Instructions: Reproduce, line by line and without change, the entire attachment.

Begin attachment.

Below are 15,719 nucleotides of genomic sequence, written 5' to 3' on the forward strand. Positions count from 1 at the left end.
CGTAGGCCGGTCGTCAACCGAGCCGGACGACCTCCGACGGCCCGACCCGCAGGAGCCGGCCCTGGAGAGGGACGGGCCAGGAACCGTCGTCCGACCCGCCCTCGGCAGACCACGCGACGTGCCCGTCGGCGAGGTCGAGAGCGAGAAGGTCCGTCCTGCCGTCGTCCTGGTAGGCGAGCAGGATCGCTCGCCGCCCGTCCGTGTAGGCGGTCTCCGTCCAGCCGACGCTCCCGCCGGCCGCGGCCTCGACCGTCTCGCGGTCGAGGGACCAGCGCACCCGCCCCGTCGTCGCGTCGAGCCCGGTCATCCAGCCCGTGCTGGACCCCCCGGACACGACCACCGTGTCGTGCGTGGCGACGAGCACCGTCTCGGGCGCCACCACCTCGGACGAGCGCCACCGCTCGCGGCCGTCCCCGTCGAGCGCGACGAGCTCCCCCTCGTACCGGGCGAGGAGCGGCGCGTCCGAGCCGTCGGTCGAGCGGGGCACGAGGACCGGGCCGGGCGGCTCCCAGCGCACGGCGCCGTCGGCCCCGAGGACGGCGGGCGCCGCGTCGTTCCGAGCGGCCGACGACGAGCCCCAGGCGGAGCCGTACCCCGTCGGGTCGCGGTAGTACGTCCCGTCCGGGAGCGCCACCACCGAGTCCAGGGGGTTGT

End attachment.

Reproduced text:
Below are 15,719 nucleotides of genomic sequence, written 5' to 3' on the forward strand. Positions count from 1 at the left end.
CGTAGGCCGGTCGTCAACCGAGCCGGACGACCTCCGACGGCCCGACCCGCAGGAGCCGGCCCTGGAGAGGGACGGGCCAGGAACCGTCGTCCGACCCGCCCTCGGCAGACCACGCGACGTGCCCGTCGGCGAGGTCGAGAGCGAGAAGGTCCGTCCTGCCGTCGTCCTGGTAGGCGAGCAGGATCGCTCGCCGCCCGTCCGTGTAGGCGGTCTCCGTCCAGCCGACGCTCCCGCCGGCCGCGGCCTCGACCGTCTCGCGGTCGAGGGACCAGCGCACCCGCCCCGTCGTCGCGTCGAGCCCGGTCATCCAGCCCGTGCTGGACCCCCCGGACACGACCACCGTGTCGTGCGTGGCGACGAGCACCGTCTCGGGCGCCACCACCTCGGACGAGCGCCACCGCTCGCGGCCGTCCCCGTCGAGCGCGACGAGCTCCCCCTCGTACCGGGCGAGGAGCGGCGCGTCCGAGCCGTCGGTCGAGCGGGGCACGAGGACCGGGCCGGGCGGCTCCCAGCGCACGGCGCCGTCGGCCCCGAGGACGGCGGGCGCCGCGTCGTTCCGAGCGGCCGACGACGAGCCCCAGGCGGAGCCGTACCCCGTCGGGTCGCGGTAGTACGTCCCGTCCGGGAGCGCCACCACCGAGTCCAGGGGGTTGT